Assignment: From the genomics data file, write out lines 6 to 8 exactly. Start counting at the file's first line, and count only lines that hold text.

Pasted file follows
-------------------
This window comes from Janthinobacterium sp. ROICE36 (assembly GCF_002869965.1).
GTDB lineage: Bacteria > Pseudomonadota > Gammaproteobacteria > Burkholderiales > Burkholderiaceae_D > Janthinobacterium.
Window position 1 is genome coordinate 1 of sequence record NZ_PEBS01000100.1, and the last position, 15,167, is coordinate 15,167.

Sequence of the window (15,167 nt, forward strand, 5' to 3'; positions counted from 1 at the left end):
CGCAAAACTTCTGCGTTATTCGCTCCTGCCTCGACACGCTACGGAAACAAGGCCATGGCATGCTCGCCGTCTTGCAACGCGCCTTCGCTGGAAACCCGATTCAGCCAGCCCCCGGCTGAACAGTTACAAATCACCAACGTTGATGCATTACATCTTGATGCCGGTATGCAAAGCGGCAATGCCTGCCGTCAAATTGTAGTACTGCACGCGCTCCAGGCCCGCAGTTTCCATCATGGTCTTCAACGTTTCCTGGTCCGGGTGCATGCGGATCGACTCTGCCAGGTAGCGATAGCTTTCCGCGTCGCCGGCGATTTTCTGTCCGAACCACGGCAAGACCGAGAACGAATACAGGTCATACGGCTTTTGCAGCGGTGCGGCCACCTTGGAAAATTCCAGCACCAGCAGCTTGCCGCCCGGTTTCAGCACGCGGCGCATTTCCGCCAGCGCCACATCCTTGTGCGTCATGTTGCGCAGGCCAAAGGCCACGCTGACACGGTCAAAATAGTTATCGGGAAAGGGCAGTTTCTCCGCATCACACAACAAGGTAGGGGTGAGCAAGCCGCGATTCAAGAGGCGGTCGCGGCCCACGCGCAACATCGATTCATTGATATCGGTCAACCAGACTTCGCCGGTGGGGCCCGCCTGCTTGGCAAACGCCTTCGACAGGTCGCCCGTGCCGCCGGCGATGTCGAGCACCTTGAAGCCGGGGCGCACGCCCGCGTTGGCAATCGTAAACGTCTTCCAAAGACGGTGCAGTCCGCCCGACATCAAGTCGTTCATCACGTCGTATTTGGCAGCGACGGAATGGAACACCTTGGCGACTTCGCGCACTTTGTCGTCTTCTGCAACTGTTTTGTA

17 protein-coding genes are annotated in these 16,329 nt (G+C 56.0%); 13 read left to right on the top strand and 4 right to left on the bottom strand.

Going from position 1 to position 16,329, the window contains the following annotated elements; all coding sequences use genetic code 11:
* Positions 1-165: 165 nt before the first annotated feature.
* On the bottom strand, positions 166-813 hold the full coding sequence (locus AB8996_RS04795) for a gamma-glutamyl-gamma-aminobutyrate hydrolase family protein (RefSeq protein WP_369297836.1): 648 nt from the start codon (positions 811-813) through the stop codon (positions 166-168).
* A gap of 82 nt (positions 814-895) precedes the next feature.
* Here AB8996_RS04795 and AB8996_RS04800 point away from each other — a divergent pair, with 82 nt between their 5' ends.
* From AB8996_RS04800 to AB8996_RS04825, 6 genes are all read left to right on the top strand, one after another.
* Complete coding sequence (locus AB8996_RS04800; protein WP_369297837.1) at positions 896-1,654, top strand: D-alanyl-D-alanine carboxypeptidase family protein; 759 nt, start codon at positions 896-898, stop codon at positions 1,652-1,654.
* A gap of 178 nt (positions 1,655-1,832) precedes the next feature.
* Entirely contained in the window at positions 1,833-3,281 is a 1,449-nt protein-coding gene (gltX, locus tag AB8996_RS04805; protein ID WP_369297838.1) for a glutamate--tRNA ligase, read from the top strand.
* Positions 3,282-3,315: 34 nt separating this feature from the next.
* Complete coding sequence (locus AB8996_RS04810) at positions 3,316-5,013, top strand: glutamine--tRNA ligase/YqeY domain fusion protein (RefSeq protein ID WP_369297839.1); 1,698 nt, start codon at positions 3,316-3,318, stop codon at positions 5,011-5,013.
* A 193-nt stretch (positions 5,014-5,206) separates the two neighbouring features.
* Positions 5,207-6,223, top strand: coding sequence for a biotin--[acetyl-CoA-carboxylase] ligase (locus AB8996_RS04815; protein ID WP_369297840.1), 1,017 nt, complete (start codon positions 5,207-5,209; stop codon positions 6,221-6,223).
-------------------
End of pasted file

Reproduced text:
17 protein-coding genes are annotated in these 16,329 nt (G+C 56.0%); 13 read left to right on the top strand and 4 right to left on the bottom strand.

Going from position 1 to position 16,329, the window contains the following annotated elements; all coding sequences use genetic code 11:
* Positions 1-165: 165 nt before the first annotated feature.